President Rodrigo Duterte has just received a new vote of approval from the electorate, with the expected victory of the senatorial candidates he personally supported and his continued grip in the Lower House.
The resounding election victory would, in the words of global debt watcher Fitch Ratings, ensure the continuity of the policies and reforms instituted by the administration in the next three years. Early results show that President Duterte and his political allies would secure a super majority in the Senate, which was largely blamed for the delay in the approval of the 2019 budget.
A more friendly Senate will make the task of President Duterte to push the government's economic and tax reform agenda easier. “… The strong show of support for Duterte will both give him the confidence and ability to push ahead with his reform program. The Senate has proved a sticking point for Duterte, as seen by the delay to the passing of the 2019 budget,” says the Fitch Group.
The budget deadlock between the Senate and the House of Representatives was largely blamed for the significant slowdown in economic growth in the first quarter of the year. The economy grew to a four-year low of 5.6 percent in the first three months of 2019, from 6.5 percent recorded a year ago and 6.3 percent in the fourth quarter of 2018.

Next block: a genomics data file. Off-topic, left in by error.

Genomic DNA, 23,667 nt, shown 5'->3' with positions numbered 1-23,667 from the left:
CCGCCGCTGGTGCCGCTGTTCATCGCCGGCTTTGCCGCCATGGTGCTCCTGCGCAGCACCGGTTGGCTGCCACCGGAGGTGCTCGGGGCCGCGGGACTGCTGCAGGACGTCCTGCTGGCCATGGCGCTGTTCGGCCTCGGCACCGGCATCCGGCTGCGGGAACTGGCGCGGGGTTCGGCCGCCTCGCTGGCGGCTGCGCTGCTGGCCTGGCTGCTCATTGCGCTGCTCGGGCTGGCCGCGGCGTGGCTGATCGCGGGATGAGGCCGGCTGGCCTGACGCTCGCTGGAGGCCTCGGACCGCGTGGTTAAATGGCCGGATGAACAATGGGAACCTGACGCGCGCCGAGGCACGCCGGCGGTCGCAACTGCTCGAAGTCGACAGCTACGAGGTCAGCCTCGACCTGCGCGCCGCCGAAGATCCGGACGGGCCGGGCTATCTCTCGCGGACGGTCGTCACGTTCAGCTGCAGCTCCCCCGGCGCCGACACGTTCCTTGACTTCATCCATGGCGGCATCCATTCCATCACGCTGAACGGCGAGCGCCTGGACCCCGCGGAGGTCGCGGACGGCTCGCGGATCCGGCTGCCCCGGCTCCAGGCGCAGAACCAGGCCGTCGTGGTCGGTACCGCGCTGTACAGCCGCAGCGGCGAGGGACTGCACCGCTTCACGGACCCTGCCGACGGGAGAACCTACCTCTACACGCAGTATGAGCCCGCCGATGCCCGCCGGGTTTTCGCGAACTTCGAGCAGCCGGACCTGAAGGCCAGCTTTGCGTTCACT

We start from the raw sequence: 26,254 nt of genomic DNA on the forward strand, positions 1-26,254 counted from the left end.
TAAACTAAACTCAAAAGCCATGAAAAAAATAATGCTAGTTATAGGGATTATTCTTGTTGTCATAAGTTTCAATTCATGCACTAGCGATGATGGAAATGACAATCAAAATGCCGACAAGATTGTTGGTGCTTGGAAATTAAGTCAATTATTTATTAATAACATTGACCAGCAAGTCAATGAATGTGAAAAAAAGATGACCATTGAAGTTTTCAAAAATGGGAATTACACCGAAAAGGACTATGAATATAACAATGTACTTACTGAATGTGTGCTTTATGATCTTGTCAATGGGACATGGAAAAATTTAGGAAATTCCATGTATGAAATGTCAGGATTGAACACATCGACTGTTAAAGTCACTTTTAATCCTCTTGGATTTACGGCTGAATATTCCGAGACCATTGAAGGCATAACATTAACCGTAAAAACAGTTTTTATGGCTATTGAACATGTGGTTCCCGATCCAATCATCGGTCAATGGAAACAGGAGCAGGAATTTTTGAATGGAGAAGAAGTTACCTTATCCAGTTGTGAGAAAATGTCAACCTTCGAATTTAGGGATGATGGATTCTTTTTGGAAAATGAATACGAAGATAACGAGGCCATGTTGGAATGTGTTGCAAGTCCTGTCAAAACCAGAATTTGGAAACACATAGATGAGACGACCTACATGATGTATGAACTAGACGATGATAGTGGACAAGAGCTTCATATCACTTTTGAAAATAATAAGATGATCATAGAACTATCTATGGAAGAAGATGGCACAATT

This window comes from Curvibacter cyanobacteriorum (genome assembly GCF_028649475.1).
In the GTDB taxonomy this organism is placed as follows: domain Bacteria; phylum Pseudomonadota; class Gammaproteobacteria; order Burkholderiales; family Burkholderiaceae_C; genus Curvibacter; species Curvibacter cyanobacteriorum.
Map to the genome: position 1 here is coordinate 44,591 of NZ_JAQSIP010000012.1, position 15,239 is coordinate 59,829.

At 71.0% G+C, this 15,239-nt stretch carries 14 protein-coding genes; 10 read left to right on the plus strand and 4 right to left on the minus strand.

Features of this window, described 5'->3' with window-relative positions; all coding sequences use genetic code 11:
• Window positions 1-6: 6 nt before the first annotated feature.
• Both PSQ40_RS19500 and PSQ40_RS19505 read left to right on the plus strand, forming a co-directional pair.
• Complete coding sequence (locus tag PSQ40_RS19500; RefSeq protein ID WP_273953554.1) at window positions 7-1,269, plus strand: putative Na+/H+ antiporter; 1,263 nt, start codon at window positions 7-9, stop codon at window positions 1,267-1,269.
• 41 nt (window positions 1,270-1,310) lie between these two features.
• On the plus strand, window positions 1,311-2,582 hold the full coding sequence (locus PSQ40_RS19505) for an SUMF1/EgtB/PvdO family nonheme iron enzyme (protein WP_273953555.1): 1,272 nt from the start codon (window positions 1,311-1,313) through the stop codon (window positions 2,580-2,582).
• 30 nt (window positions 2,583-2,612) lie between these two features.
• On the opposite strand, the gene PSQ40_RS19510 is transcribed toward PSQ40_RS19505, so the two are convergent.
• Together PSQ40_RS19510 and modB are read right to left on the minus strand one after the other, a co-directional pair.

Fitch Solutions noted that with the increased support in the Senate, Duterte’s reforms and fiscal plans would face less obstacles. The proposed shift to a federal system of government, along with lower corporate tax rates and the restoration of the death penalty, are some of the key reforms that President Duterte will likely pursue.
President Duterte must now seize the opportunity to advance vital economic agenda in both houses of Congress, including amendments to the restrictive economic provisions of the Constitution. The Philippines has lagged behind its neighbors in Southeast Asia in attracting foreign investments because of overprotection in certain economic activities.
President Duterte's renewed mandate also allows him to pursue even unpopular economic reforms that will make the Philippines at par with other modern economies in Asia.